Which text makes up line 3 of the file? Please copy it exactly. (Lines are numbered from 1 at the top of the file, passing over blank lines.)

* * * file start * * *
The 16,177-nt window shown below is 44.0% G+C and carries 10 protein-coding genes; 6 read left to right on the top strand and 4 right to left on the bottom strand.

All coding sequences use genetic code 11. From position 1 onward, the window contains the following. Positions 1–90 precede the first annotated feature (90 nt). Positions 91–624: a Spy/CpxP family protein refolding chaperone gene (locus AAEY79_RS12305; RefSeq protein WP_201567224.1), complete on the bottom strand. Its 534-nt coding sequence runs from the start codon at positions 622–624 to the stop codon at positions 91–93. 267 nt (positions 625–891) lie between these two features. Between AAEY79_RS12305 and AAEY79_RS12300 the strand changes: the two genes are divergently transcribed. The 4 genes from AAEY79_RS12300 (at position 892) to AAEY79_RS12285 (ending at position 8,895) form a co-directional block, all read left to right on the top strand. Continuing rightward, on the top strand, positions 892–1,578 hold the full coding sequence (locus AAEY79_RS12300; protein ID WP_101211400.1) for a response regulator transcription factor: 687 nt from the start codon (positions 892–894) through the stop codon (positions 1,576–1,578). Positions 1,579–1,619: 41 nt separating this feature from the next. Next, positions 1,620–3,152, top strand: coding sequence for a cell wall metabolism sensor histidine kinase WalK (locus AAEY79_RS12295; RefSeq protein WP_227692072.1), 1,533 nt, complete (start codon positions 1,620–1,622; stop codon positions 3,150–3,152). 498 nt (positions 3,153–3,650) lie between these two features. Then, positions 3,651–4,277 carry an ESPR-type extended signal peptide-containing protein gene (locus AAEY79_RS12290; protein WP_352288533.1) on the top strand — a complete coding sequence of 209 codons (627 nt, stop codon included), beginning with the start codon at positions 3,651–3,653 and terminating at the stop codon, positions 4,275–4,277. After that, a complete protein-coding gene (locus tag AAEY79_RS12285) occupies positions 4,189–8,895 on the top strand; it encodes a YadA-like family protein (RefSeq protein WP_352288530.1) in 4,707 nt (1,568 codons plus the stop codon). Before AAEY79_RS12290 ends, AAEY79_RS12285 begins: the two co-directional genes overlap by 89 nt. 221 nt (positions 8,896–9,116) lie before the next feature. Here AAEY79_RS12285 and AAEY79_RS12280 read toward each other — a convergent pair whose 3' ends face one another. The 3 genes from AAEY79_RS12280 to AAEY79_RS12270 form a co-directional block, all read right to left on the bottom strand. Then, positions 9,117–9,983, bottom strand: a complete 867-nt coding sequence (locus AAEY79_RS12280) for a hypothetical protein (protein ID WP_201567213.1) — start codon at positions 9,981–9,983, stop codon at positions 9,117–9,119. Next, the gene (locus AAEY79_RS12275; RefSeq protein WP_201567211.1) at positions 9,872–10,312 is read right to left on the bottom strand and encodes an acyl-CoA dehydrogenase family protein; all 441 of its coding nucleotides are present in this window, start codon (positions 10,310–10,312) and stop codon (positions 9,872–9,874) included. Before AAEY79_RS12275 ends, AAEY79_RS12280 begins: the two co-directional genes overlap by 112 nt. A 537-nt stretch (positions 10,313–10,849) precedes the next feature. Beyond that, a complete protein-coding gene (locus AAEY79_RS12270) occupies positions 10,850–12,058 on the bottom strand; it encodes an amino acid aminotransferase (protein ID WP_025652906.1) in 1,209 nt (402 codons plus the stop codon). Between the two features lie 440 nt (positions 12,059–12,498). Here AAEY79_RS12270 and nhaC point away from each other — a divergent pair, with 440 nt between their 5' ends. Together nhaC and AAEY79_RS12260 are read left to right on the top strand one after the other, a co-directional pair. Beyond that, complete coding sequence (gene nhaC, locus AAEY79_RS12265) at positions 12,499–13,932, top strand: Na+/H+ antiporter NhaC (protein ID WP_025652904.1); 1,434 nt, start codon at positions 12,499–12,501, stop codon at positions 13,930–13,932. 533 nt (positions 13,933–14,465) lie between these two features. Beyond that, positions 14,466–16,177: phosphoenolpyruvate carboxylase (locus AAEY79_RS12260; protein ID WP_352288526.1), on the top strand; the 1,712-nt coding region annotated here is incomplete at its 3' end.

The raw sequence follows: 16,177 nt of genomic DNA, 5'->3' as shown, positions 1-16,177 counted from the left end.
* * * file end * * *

The raw sequence follows: 16,177 nt of genomic DNA, 5'->3' as shown, positions 1-16,177 counted from the left end.